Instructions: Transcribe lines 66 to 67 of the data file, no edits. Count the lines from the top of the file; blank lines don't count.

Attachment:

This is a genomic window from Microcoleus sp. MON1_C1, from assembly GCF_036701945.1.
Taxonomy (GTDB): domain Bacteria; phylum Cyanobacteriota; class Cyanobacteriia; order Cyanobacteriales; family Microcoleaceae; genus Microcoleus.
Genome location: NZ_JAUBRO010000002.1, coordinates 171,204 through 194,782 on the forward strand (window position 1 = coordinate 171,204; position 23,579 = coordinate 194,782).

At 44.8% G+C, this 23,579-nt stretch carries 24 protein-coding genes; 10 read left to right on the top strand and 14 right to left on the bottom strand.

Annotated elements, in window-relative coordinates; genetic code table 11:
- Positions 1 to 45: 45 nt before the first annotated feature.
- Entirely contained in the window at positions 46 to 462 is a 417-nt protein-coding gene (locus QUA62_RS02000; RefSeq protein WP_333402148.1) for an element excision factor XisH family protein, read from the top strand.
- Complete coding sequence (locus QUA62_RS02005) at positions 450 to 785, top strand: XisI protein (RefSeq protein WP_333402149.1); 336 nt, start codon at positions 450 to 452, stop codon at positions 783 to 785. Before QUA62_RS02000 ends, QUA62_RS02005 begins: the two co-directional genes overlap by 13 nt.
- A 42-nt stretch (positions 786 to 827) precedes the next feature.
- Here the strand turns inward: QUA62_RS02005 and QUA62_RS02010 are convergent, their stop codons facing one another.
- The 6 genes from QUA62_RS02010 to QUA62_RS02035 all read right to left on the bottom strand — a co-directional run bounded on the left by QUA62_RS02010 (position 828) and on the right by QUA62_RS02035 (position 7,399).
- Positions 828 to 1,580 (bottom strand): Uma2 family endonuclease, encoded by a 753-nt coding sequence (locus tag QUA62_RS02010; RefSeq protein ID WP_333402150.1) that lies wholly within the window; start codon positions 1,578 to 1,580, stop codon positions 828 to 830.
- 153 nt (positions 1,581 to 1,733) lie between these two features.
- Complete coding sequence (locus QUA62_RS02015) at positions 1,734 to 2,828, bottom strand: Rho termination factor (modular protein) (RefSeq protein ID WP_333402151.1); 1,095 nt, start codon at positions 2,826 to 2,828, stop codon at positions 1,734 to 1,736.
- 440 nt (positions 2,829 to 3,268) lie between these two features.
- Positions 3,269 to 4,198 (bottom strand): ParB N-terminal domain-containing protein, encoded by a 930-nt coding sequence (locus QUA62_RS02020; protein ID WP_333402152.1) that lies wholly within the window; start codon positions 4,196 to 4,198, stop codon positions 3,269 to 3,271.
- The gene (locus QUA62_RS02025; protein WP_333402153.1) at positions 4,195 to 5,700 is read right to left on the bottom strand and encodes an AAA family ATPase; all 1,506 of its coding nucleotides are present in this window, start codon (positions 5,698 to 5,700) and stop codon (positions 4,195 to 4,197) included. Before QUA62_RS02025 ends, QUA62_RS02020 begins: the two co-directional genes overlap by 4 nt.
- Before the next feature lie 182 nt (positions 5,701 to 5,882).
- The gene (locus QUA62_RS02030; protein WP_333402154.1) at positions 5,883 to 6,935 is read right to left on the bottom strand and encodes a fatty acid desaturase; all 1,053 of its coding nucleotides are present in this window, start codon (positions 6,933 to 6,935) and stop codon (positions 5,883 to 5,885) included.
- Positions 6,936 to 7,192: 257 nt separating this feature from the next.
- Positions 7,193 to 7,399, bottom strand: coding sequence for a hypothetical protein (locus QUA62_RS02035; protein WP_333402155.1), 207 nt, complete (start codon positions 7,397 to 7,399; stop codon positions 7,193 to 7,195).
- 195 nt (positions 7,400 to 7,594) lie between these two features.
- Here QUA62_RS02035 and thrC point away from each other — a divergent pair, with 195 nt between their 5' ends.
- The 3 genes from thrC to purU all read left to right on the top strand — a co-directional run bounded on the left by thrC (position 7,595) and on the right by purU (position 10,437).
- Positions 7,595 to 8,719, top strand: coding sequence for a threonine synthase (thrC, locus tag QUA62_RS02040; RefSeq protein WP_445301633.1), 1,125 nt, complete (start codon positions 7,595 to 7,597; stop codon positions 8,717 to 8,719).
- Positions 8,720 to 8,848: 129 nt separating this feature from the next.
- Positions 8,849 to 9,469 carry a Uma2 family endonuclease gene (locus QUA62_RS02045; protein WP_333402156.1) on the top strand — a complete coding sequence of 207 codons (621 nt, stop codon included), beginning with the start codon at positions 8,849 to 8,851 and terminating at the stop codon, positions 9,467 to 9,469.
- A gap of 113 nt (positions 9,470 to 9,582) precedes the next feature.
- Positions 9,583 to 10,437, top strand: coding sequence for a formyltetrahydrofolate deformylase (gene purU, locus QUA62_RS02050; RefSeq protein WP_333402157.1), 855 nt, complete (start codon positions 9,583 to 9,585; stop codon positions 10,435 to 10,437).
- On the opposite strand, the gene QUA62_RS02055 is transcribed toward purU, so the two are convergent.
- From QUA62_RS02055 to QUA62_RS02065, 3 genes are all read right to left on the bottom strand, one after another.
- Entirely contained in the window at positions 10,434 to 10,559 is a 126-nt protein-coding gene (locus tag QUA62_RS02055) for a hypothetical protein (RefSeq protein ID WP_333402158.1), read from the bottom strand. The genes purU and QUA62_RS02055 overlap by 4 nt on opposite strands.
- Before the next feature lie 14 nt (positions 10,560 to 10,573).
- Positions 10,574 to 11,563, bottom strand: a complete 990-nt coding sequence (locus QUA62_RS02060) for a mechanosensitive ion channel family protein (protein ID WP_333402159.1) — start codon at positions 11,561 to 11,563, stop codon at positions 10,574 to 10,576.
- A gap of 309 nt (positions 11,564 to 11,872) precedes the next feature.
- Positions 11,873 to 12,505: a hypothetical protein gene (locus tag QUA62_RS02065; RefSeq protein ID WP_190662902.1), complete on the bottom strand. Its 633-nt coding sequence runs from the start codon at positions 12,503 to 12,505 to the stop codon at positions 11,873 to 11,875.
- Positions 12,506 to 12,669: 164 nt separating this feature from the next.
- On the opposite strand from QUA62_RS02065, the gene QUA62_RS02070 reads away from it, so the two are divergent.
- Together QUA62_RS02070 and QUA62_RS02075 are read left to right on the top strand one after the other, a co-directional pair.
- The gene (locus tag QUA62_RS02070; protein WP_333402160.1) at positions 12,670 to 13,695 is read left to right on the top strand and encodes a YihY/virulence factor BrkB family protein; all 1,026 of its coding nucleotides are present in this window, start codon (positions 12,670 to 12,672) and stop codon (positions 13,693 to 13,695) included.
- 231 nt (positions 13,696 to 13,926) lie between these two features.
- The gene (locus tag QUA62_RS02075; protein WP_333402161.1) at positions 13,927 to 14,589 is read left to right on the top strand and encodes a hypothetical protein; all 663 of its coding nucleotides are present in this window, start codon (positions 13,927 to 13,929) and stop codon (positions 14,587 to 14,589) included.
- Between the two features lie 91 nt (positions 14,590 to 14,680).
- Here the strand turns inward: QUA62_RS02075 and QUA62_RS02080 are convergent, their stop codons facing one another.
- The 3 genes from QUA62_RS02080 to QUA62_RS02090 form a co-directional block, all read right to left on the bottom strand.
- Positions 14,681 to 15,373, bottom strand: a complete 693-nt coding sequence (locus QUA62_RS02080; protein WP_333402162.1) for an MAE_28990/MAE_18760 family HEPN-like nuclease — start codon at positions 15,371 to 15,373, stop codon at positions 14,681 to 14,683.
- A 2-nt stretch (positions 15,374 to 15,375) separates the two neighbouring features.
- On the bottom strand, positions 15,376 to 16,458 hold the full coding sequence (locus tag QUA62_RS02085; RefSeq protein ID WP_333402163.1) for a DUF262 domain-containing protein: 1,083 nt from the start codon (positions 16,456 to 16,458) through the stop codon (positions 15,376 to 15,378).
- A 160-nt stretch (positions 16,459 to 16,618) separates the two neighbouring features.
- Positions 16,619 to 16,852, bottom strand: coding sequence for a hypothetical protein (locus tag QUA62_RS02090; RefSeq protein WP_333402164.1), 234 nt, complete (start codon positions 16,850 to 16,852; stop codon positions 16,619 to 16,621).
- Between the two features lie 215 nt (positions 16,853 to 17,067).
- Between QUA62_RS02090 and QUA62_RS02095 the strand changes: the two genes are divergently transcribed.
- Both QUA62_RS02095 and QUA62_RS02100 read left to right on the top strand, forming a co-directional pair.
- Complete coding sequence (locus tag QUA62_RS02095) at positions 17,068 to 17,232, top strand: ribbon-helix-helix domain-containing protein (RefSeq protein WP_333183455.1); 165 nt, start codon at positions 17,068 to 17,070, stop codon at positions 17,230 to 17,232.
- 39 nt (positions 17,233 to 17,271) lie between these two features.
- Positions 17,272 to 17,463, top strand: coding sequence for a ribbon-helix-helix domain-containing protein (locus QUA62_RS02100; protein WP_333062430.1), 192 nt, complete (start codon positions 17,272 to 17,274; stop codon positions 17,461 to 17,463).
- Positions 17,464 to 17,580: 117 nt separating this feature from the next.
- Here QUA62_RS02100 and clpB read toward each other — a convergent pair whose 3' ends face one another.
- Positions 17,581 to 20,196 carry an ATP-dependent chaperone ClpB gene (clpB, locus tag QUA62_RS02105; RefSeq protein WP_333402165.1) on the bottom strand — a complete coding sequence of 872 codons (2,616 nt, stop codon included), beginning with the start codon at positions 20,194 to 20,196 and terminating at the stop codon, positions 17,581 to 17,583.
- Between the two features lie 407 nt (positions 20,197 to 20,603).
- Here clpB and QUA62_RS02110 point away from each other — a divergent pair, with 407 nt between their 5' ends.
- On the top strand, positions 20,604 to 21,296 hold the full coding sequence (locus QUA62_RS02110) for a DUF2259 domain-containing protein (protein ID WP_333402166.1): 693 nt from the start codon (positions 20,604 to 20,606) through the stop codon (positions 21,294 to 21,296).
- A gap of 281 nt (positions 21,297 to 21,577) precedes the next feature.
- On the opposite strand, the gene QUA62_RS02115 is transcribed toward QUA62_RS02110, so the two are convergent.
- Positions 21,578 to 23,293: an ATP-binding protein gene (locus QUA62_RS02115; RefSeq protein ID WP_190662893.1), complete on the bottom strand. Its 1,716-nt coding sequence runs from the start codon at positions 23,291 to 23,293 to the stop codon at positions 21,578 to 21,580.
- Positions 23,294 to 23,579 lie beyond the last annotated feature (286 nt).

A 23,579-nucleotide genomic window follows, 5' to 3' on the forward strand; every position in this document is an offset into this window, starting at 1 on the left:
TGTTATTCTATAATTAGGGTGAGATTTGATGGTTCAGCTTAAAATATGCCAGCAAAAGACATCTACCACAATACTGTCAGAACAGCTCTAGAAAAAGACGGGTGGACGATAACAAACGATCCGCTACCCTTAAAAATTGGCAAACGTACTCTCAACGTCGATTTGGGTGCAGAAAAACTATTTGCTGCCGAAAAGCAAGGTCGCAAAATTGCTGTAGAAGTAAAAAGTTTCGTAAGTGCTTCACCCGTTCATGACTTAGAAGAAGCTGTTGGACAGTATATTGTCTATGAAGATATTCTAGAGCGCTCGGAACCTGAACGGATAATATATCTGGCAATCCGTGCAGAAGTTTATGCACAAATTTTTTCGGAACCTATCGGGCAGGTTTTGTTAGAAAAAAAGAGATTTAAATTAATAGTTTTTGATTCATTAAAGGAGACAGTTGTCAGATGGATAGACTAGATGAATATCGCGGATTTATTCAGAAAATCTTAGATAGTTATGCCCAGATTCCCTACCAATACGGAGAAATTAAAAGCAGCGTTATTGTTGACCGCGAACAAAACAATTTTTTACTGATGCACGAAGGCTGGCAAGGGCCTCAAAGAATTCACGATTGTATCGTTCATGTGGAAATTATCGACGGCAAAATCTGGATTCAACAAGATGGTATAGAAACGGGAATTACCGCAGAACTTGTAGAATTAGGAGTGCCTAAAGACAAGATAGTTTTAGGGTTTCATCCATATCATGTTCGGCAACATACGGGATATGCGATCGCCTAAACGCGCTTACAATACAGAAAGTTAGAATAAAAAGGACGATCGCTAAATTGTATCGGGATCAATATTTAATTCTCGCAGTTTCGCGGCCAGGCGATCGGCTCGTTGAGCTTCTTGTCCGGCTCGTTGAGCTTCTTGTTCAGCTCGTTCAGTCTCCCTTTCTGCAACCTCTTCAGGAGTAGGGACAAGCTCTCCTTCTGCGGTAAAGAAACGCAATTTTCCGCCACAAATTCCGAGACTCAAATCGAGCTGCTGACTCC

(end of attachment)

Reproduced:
- Positions 23,294 to 23,579 lie beyond the last annotated feature (286 nt).

A 23,579-nucleotide genomic window follows, 5' to 3' on the forward strand; every position in this document is an offset into this window, starting at 1 on the left: